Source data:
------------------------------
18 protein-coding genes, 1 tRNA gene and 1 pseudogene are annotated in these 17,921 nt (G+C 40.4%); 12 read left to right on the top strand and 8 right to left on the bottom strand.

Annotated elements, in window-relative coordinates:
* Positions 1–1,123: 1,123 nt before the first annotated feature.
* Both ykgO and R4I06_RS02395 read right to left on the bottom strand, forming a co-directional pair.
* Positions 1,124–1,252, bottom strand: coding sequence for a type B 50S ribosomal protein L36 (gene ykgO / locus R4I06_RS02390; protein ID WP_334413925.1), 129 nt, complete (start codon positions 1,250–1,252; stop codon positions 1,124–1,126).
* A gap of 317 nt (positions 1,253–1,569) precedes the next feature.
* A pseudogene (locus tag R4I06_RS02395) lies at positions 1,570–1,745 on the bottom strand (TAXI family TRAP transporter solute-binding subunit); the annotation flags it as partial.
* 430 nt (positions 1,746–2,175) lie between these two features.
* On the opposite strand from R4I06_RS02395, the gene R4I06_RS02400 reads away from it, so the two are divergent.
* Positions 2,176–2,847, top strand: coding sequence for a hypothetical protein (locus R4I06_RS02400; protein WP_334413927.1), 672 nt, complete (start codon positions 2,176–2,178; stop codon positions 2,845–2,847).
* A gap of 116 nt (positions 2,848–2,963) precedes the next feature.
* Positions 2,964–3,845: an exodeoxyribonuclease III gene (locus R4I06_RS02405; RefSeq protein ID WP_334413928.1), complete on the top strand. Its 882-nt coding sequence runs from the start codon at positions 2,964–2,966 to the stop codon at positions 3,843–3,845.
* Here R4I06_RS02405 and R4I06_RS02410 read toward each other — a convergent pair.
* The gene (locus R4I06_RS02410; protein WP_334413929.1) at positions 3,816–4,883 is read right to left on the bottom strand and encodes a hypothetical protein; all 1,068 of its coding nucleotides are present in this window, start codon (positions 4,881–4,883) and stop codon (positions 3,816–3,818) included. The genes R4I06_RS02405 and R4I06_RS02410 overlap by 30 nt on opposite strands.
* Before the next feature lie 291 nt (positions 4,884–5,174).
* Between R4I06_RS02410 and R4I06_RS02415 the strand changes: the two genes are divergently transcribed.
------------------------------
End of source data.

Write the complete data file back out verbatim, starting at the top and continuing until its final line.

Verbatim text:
18 protein-coding genes, 1 tRNA gene and 1 pseudogene are annotated in these 17,921 nt (G+C 40.4%); 12 read left to right on the top strand and 8 right to left on the bottom strand.

Annotated elements, in window-relative coordinates:
* Positions 1–1,123: 1,123 nt before the first annotated feature.
* Both ykgO and R4I06_RS02395 read right to left on the bottom strand, forming a co-directional pair.
* Positions 1,124–1,252, bottom strand: coding sequence for a type B 50S ribosomal protein L36 (gene ykgO / locus R4I06_RS02390; protein ID WP_334413925.1), 129 nt, complete (start codon positions 1,250–1,252; stop codon positions 1,124–1,126).
* A gap of 317 nt (positions 1,253–1,569) precedes the next feature.
* A pseudogene (locus tag R4I06_RS02395) lies at positions 1,570–1,745 on the bottom strand (TAXI family TRAP transporter solute-binding subunit); the annotation flags it as partial.
* 430 nt (positions 1,746–2,175) lie between these two features.
* On the opposite strand from R4I06_RS02395, the gene R4I06_RS02400 reads away from it, so the two are divergent.
* Positions 2,176–2,847, top strand: coding sequence for a hypothetical protein (locus R4I06_RS02400; protein WP_334413927.1), 672 nt, complete (start codon positions 2,176–2,178; stop codon positions 2,845–2,847).
* A gap of 116 nt (positions 2,848–2,963) precedes the next feature.
* Positions 2,964–3,845: an exodeoxyribonuclease III gene (locus R4I06_RS02405; RefSeq protein ID WP_334413928.1), complete on the top strand. Its 882-nt coding sequence runs from the start codon at positions 2,964–2,966 to the stop codon at positions 3,843–3,845.
* Here R4I06_RS02405 and R4I06_RS02410 read toward each other — a convergent pair.
* The gene (locus R4I06_RS02410; protein WP_334413929.1) at positions 3,816–4,883 is read right to left on the bottom strand and encodes a hypothetical protein; all 1,068 of its coding nucleotides are present in this window, start codon (positions 4,881–4,883) and stop codon (positions 3,816–3,818) included. The genes R4I06_RS02405 and R4I06_RS02410 overlap by 30 nt on opposite strands.
* Before the next feature lie 291 nt (positions 4,884–5,174).
* Between R4I06_RS02410 and R4I06_RS02415 the strand changes: the two genes are divergently transcribed.